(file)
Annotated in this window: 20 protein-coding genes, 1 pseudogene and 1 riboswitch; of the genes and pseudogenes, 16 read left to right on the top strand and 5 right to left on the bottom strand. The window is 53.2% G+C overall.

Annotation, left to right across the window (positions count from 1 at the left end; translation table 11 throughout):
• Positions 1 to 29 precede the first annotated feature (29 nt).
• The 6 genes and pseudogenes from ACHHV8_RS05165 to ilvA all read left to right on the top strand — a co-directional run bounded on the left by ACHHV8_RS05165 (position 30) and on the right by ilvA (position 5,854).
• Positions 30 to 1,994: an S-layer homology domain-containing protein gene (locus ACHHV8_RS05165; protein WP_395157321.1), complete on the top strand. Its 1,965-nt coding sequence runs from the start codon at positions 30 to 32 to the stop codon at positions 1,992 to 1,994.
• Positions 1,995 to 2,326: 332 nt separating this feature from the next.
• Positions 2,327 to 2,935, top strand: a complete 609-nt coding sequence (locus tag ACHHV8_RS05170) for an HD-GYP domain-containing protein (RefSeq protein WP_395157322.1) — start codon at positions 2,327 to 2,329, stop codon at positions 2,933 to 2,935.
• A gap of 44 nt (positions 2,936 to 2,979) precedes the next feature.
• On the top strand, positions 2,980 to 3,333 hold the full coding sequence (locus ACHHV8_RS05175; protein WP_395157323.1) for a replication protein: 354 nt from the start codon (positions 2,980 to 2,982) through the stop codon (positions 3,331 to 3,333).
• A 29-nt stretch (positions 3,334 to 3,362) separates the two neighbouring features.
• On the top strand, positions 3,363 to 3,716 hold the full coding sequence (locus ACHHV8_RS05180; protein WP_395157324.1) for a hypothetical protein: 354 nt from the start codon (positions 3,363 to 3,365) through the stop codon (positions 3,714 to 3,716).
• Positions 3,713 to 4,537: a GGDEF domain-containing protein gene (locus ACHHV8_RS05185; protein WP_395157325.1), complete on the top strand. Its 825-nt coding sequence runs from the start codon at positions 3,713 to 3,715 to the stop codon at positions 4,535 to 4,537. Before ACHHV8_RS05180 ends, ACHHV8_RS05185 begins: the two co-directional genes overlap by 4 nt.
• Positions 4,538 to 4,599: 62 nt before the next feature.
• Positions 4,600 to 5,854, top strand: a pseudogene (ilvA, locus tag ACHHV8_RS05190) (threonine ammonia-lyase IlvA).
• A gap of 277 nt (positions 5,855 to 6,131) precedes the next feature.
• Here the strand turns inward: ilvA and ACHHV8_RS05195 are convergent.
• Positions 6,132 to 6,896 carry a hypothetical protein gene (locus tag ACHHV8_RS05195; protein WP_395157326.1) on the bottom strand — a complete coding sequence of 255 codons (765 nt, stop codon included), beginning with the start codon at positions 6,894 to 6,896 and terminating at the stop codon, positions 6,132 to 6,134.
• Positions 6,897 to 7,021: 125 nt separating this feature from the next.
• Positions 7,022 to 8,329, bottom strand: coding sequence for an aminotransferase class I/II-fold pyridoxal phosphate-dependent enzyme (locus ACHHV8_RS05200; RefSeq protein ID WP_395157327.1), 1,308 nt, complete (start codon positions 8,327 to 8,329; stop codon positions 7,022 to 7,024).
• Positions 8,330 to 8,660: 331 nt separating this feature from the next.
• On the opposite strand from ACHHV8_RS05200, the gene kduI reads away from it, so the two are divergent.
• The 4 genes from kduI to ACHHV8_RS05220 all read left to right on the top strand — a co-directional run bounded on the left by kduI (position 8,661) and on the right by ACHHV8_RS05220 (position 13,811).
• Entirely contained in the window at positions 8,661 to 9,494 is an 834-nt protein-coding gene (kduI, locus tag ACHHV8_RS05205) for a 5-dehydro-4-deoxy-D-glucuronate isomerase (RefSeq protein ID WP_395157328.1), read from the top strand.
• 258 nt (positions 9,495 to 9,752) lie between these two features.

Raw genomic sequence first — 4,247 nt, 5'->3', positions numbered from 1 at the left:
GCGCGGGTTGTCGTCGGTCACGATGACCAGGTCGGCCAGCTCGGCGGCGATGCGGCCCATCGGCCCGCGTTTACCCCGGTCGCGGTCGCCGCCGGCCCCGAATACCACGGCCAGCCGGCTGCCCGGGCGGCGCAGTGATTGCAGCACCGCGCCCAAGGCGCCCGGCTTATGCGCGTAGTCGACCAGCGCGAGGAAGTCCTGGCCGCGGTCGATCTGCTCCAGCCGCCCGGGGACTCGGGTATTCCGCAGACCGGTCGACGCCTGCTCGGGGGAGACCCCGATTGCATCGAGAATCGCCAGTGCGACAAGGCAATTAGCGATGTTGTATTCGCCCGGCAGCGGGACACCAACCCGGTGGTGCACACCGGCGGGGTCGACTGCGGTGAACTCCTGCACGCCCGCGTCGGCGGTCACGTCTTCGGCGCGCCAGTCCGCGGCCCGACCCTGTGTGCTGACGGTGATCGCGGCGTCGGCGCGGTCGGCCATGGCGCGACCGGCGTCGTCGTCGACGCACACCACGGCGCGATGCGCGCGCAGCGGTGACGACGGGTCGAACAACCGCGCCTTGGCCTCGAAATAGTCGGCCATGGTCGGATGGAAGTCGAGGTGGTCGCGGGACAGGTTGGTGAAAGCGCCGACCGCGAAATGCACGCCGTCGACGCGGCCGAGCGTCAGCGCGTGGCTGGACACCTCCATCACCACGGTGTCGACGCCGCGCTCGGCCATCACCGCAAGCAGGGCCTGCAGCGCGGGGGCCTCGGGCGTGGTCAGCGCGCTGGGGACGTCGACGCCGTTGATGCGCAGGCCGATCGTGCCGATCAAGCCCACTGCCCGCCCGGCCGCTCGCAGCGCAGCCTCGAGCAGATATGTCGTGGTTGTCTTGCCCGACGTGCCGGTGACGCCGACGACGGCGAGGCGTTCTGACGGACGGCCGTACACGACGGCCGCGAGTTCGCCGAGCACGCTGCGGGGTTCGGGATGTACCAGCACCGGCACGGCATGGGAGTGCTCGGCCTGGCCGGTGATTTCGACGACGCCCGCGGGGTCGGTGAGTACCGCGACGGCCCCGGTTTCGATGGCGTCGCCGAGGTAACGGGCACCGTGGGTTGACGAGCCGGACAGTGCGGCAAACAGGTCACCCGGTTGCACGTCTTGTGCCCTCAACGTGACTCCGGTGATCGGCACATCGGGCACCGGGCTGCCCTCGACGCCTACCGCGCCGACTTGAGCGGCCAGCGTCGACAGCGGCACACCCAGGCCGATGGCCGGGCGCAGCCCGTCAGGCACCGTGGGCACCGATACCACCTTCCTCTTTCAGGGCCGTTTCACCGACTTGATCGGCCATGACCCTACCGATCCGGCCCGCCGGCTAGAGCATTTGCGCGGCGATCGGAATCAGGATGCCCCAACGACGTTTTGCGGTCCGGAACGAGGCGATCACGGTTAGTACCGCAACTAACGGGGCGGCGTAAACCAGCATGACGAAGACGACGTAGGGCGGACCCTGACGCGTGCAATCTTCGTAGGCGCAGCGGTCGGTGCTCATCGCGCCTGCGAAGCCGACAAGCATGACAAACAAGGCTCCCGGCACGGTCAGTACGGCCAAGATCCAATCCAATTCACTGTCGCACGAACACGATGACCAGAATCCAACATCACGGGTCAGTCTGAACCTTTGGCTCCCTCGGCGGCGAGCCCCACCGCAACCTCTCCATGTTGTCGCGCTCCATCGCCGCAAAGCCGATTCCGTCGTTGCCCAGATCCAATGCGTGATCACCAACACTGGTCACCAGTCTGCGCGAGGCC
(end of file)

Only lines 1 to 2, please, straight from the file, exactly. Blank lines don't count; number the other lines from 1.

Annotated in this window: 20 protein-coding genes, 1 pseudogene and 1 riboswitch; of the genes and pseudogenes, 16 read left to right on the top strand and 5 right to left on the bottom strand. The window is 53.2% G+C overall.

Annotation, left to right across the window (positions count from 1 at the left end; translation table 11 throughout):